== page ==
Top 10 Concert Halls in the World: A blog around the best destinations for musicians by presenting

If you have a passion for music, you will definitely have an interest in knowing about some of the best iconic venues. Some are steeped in history, others demonstrate the best modern architecture, and some are simply stunning! It wasn’t easy to pick, but we tried our best to list the top 10 Concert Halls in the World! Let’s check each of them so you can start picking which one you are visiting first.


La Scala, Milan

Renowned by conductors including Claudio Abbado, Riccardo Muti, Daniel Barenboim has commanded the podium at La Scala. Verdi's opera, 'Nabucco', and Puccini's 'Turandot' and 'Madame Butterfly', La Scala is one of the world’s most important opera venues.


Vienna Musikverein

The Vienna Philharmonic Orchestra was established in 1842. The concert hall was planned by August Sicard von Sicardsburg and Eduard van der Nüll and the designs of Josef Hlávk, the building and the hall with a capacity of 1744 spectators show the architecture of history. It was built from 1861 to 1869 and later renovated in 1907 and 2011.


Philharmonie de Paris

The venue was inaugurated in 1995 with a concert directed by Pierre Boulez and William Christie. The concert hall was designed to hold all types of music. The Philharmonie is not a facsimile of an old venerated hall, but an auditorium of its time, one that could only be built now by exploiting modern acoustic engineering. As well as enjoying concerts, visitors can also explore musical heritage.


Sydney Opera House - Australia

Built in 1973 and later becoming a symbol of Sydney. The building was designed by the danish architect Jørn Utzon in 1973, with 5 giant lounges, also has 60 dressing rooms, four restaurants and six bars.

Sydney Opera House has become one of the world's most iconic buildings. It was made a UNESCO World Heritage Site in 2007.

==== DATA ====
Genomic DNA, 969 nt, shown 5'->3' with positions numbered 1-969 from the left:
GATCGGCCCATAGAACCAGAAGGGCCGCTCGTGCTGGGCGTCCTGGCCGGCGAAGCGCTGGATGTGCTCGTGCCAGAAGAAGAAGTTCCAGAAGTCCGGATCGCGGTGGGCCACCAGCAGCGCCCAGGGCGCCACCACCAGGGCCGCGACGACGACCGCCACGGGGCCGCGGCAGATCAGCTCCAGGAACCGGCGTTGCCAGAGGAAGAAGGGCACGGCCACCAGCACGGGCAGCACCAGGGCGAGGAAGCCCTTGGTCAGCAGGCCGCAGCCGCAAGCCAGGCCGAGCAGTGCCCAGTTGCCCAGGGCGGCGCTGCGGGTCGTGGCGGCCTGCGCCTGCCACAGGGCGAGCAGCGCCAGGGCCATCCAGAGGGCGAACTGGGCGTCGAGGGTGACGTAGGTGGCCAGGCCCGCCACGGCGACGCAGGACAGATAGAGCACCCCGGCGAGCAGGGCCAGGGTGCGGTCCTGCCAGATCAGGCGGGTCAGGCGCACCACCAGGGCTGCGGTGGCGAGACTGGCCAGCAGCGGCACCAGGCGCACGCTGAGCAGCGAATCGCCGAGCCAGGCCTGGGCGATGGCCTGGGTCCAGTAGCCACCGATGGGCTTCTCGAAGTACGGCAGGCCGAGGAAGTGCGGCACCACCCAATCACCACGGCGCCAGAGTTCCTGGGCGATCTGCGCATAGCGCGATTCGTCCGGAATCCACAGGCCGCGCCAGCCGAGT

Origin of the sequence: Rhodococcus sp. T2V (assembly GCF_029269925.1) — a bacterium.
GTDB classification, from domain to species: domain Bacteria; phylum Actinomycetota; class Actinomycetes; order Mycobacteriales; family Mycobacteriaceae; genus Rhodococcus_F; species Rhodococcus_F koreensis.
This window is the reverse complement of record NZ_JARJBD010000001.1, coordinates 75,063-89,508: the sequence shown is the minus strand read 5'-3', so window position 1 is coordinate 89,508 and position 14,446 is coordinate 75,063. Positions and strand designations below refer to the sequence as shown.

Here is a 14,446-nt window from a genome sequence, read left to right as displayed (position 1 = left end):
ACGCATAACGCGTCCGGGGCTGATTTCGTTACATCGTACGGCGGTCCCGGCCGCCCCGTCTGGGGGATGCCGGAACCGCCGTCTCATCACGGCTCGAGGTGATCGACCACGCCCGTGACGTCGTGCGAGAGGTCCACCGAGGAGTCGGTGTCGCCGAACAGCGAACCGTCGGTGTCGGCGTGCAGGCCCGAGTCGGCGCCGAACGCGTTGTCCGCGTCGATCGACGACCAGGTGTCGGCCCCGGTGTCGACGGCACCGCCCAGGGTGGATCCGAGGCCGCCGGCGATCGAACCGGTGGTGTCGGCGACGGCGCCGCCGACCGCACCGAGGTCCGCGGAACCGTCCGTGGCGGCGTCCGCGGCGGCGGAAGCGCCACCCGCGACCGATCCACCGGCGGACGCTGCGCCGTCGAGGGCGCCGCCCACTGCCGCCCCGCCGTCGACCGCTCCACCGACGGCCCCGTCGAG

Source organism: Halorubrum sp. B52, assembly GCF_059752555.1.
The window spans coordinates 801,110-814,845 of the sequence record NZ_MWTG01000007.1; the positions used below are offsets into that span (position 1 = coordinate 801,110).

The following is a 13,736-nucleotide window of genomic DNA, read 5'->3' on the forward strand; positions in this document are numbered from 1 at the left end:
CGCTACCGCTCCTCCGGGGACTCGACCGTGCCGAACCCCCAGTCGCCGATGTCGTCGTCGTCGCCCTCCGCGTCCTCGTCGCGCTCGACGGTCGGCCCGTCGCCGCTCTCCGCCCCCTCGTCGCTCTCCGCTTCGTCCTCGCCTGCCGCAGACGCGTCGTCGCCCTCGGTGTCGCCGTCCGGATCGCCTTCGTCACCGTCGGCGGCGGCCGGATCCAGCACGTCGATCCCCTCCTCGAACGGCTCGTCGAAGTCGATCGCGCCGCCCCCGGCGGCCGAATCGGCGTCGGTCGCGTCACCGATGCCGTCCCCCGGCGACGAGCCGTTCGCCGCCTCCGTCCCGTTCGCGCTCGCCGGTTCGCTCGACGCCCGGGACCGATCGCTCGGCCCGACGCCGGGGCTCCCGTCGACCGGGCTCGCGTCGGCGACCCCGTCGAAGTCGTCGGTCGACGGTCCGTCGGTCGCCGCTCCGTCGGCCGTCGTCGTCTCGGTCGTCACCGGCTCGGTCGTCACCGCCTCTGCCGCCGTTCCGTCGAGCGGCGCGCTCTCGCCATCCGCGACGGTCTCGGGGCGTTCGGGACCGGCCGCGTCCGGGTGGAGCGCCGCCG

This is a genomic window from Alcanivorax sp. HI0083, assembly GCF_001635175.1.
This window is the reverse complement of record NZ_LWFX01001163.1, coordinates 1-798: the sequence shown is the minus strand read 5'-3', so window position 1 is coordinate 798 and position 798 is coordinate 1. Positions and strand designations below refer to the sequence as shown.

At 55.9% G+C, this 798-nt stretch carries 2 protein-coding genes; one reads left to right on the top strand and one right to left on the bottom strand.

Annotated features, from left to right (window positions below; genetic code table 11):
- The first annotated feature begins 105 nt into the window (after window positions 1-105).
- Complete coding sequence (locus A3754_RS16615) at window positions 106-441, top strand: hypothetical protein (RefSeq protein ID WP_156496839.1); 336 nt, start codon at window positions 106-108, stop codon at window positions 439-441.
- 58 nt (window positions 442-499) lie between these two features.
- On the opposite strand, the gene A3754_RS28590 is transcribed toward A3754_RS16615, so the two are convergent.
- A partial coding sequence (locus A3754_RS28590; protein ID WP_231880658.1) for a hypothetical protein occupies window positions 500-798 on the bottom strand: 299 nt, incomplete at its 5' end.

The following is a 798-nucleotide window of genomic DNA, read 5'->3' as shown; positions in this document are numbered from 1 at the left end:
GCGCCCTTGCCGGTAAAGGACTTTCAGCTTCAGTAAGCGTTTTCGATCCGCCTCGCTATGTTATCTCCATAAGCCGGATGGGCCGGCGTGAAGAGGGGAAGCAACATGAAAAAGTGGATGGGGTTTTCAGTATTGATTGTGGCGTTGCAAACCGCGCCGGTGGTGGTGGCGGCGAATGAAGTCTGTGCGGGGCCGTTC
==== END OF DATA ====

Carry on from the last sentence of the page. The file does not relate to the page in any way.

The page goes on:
Boston Symphony Hall

The first buildings in history to be built with an acoustically correct design. The old Gewandhaus inspired the shoebox shape in Leipzig. But copying features of an old hall does not ensure a great venue. The sublime acoustics of Symphony Hall – in the heart of the city and on one of its main thoroughfares, Massachusetts Avenue – is down to Wallace Clement Sabine, a physics professor from Harvard University.


Walt Disney Concert Hall - Los Angeles, USA

One of the best-known halls in Los Angeles, was designed by Frank Gehry and opened in 2003. The concert hall is part of the cultural heritage in Los Angeles. The hall has a capacity of 2265 spectators and its architecture is made of metallic plates


Tokyo Opera City Concert Hall - Japan

The Tokyo Opera City Concert Hall looks conventional at first glance, but look up, and you'll see a giant distorted pyramid covered in complex wooden grooves. Auditoria of this shape are quite rare but can have excellent acoustics.


Royal Albert Hall, London

The Royal Albert Hall opened in 1871, by the Queen Victoria. Not just for classical events, it hosts more than 350 events every year, from rock concerts to charity events. The initial acoustic problems in the hall have been solved by large discs suspended from the ceiling.


Mariinsky Theatre, St Petersburg

The Mariinsky Theatre history starts in 1783, when a Decree on the establishment of a theatre committee “for performances and music” was published on 12 July and the Bolshoi Stone Theatre was opened on Carousel Square amid great pomp on 5 October.

Mussorgsky's 'Boris Godunov' premiered the concert in 1874, and the revised version of Prokofiev's ballet, 'Romeo and Juliet', was first seen in 1940. The audience members at the Mariinsky Theatre were treated to the world premieres of some of classical music's finest works.


Metropolitan Opera House, New York

The Metropolitan Opera was founded in 1883, initially performing everything in Italian (even Carmen and Lohengrin), then everything in German (even Aida and Faust), before finally settling into a policy of performing most works in their original language, with some notable exceptions.

A vibrant home for the most creative and talented singers, conductors, composers, musicians, stage directors, designers, visual artists, choreographers, and dancers from around the world.


The world premiere of Barber's opera, 'Antony and Cleopatra'. It's part of the Lincoln Center for the Performing Arts.




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